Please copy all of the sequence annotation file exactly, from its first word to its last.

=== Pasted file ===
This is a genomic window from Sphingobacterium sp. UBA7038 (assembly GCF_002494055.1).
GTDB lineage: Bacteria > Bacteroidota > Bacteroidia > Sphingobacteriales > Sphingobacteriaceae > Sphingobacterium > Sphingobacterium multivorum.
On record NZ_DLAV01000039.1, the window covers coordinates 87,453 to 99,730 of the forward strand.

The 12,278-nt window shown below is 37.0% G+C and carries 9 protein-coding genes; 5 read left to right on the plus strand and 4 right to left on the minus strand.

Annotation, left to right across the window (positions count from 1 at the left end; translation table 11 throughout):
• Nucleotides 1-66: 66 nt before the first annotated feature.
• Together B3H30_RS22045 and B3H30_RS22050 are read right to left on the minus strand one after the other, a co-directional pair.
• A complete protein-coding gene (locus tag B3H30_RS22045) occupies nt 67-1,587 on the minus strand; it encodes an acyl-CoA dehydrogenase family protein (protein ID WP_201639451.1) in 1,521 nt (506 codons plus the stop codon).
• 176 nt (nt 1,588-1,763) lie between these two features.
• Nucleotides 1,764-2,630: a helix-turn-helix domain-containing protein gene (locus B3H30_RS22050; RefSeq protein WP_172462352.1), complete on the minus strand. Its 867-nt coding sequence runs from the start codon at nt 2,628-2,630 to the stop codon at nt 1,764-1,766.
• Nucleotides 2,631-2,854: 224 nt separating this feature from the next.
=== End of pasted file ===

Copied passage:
This is a genomic window from Sphingobacterium sp. UBA7038 (assembly GCF_002494055.1).
GTDB lineage: Bacteria > Bacteroidota > Bacteroidia > Sphingobacteriales > Sphingobacteriaceae > Sphingobacterium > Sphingobacterium multivorum.
On record NZ_DLAV01000039.1, the window covers coordinates 87,453 to 99,730 of the forward strand.

The 12,278-nt window shown below is 37.0% G+C and carries 9 protein-coding genes; 5 read left to right on the plus strand and 4 right to left on the minus strand.

Annotation, left to right across the window (positions count from 1 at the left end; translation table 11 throughout):
• Nucleotides 1-66: 66 nt before the first annotated feature.
• Together B3H30_RS22045 and B3H30_RS22050 are read right to left on the minus strand one after the other, a co-directional pair.
• A complete protein-coding gene (locus tag B3H30_RS22045) occupies nt 67-1,587 on the minus strand; it encodes an acyl-CoA dehydrogenase family protein (protein ID WP_201639451.1) in 1,521 nt (506 codons plus the stop codon).
• 176 nt (nt 1,588-1,763) lie between these two features.
• Nucleotides 1,764-2,630: a helix-turn-helix domain-containing protein gene (locus B3H30_RS22050; RefSeq protein WP_172462352.1), complete on the minus strand. Its 867-nt coding sequence runs from the start codon at nt 2,628-2,630 to the stop codon at nt 1,764-1,766.
• Nucleotides 2,631-2,854: 224 nt separating this feature from the next.